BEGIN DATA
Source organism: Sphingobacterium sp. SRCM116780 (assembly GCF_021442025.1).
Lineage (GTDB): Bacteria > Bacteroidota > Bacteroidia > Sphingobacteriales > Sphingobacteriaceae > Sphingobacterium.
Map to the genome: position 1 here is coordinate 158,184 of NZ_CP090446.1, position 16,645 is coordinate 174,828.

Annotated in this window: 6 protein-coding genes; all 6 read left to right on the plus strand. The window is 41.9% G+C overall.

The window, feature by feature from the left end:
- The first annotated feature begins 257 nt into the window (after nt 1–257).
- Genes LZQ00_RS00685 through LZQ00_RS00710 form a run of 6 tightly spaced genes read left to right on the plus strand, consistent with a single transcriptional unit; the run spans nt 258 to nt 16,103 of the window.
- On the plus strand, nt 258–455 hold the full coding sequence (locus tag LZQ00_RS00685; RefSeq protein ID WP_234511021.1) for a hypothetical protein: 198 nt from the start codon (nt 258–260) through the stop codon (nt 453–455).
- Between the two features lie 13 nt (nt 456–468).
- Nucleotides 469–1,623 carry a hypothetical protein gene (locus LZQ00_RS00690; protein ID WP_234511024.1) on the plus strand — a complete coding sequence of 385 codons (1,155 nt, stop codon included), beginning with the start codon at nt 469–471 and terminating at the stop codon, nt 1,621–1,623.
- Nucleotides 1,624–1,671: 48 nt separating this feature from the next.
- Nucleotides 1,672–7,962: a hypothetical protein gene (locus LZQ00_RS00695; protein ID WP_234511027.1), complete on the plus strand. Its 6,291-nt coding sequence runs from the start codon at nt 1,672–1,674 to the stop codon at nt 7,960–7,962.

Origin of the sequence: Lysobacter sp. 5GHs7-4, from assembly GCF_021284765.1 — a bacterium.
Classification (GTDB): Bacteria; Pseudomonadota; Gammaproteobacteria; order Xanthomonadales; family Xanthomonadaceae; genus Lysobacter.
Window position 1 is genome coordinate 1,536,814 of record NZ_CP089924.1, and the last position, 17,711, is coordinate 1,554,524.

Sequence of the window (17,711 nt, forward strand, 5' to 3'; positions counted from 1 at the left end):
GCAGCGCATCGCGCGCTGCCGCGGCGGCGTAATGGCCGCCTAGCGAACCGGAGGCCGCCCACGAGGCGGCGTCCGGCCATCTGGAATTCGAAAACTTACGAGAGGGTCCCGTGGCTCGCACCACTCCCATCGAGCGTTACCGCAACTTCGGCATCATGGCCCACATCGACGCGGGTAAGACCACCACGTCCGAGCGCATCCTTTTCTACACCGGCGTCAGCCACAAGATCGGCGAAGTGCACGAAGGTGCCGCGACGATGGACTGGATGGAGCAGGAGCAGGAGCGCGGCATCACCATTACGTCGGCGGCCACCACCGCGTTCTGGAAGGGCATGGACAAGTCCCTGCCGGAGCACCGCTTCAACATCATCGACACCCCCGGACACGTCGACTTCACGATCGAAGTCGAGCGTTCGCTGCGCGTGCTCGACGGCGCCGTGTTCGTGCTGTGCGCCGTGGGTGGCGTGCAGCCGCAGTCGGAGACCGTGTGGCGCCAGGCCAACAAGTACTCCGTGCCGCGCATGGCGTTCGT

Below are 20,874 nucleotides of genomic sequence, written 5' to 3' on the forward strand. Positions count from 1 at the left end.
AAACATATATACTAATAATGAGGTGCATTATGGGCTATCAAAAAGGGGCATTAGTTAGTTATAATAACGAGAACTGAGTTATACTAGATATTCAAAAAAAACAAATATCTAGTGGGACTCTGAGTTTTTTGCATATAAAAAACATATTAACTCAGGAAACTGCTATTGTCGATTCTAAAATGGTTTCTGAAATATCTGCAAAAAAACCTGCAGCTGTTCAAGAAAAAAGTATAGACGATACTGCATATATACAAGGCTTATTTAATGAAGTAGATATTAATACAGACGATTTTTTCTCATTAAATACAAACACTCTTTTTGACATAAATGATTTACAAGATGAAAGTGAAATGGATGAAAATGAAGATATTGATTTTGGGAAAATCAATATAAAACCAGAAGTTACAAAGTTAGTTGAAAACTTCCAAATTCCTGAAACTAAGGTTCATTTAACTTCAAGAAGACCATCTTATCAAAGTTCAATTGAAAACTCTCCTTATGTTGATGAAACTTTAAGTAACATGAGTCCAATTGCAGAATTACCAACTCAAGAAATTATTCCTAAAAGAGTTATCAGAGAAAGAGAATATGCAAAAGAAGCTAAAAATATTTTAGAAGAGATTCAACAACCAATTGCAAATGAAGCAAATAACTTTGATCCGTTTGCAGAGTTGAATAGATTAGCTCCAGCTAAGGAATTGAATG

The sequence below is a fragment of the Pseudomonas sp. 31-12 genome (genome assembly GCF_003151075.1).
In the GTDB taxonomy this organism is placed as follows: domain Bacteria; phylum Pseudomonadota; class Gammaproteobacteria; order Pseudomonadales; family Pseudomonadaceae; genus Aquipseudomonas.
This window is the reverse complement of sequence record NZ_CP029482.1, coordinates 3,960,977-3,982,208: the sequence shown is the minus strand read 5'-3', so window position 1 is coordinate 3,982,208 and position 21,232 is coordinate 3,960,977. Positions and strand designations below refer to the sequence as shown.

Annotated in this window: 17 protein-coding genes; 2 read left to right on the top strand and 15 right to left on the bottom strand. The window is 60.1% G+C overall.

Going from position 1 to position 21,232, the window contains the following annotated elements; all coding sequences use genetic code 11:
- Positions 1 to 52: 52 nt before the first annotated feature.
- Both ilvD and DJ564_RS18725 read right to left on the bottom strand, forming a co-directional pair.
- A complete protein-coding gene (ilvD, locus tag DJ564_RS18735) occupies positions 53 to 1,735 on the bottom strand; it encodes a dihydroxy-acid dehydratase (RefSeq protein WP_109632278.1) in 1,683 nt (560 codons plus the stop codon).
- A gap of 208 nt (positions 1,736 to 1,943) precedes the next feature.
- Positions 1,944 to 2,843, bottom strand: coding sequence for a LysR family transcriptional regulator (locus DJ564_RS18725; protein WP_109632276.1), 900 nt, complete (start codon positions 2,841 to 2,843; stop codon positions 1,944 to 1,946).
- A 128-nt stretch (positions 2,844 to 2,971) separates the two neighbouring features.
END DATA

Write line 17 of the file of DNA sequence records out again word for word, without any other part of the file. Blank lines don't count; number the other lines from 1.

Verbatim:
GCAGCGCATCGCGCGCTGCCGCGGCGGCGTAATGGCCGCCTAGCGAACCGGAGGCCGCCCACGAGGCGGCGTCCGGCCATCTGGAATTCGAAAACTTACGAGAGGGTCCCGTGGCTCGCACCACTCCCATCGAGCGTTACCGCAACTTCGGCATCATGGCCCACATCGACGCGGGTAAGACCACCACGTCCGAGCGCATCCTTTTCTACACCGGCGTCAGCCACAAGATCGGCGAAGTGCACGAAGGTGCCGCGACGATGGACTGGATGGAGCAGGAGCAGGAGCGCGGCATCACCATTACGTCGGCGGCCACCACCGCGTTCTGGAAGGGCATGGACAAGTCCCTGCCGGAGCACCGCTTCAACATCATCGACACCCCCGGACACGTCGACTTCACGATCGAAGTCGAGCGTTCGCTGCGCGTGCTCGACGGCGCCGTGTTCGTGCTGTGCGCCGTGGGTGGCGTGCAGCCGCAGTCGGAGACCGTGTGGCGCCAGGCCAACAAGTACTCCGTGCCGCGCATGGCGTTCGT